After the success of the first edition of the Italian Playwrights Project (IPP, 2015/16) and a special evening dedicated to the work of Stefano Massini (Teatro Piccolo, Milan) IPP, once again the Segal Center will collaborate with Valeria Orani and Umanism NY (www.unmanism.com). The initiative will bring some of the brightest, innovative, and most engaging playwrights from Italy to New York to develop their pieces through translation into English and public readings of the work. The Italian Playwrights Project plays an important role in introducing contemporary writing from Italy to the US. The project restarted an artistic dialogue between the two countries which has been sporadic over the last 30 years.

Participants of 2015/16 IPP included Lucia Calamaro, Daria Deflorian & Antonio Tagliarini, Stefano Massini, Fausto Paravidino, and Michele Santeramo. For the first time US playwrights will also be presented in Rome, Italy on December 16th, 2017.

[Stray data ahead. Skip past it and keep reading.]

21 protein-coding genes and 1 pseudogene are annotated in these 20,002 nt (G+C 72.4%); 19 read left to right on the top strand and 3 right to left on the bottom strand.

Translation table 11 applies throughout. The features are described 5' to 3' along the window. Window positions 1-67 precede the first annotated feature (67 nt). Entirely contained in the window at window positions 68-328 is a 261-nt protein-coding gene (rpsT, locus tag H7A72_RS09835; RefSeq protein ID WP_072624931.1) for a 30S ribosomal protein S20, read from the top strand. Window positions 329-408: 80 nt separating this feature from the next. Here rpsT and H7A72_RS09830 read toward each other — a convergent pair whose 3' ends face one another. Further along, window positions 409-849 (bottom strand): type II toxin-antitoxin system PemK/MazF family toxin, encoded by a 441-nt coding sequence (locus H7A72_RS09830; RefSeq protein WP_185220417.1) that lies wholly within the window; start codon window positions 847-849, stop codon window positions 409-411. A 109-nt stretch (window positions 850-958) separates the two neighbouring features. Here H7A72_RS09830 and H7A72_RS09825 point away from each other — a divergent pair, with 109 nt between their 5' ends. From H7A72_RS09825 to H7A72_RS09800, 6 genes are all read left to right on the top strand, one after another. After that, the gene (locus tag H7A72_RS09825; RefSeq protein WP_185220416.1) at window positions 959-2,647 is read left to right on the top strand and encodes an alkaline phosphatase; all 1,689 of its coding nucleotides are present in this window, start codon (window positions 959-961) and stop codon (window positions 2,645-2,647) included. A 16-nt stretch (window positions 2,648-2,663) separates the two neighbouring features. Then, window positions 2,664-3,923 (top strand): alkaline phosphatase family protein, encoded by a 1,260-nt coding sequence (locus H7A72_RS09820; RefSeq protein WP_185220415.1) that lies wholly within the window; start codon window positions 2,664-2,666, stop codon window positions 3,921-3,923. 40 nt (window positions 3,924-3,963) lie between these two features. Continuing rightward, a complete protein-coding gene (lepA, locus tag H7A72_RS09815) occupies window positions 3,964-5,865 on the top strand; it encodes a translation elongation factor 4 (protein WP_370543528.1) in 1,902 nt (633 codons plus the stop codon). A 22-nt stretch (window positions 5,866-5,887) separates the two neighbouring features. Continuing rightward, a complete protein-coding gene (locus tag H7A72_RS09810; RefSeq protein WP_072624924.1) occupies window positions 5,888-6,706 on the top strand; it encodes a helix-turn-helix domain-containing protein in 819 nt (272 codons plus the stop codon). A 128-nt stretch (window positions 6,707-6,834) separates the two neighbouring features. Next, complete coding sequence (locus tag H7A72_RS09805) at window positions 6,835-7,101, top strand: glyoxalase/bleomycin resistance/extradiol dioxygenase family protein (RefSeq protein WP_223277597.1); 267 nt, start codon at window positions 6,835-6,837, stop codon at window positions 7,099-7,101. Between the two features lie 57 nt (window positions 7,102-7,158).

This year’s special evening will include excerpted readings from The Horizon of Events by Elisa Casseri; My hero by Giuliana Musso; A Notebook for the Winter by Armando Pirozzi; and The Great Walk by Fabrizio Sinisi.

Excerpts directed by Marc Atkinson, Sara Rademacher, and John Gould Rubin.

Followed by a panel discussion moderated by Frank Hentschker with the Italian playwright Elisa Casseri and other participants.

Supported by the Italian Cultural Institute of New York (Giorgio Van Straten, Director). The upcoming anthology of New Plays from Italy from the 2015 IPP has been translated thanks to a grant by the Italian Ministry of Foreign Affairs and International Cooperation.

  

About the plays:

The Horizon of Events 
written by Elisa Casseri
directed by John Gould Rubin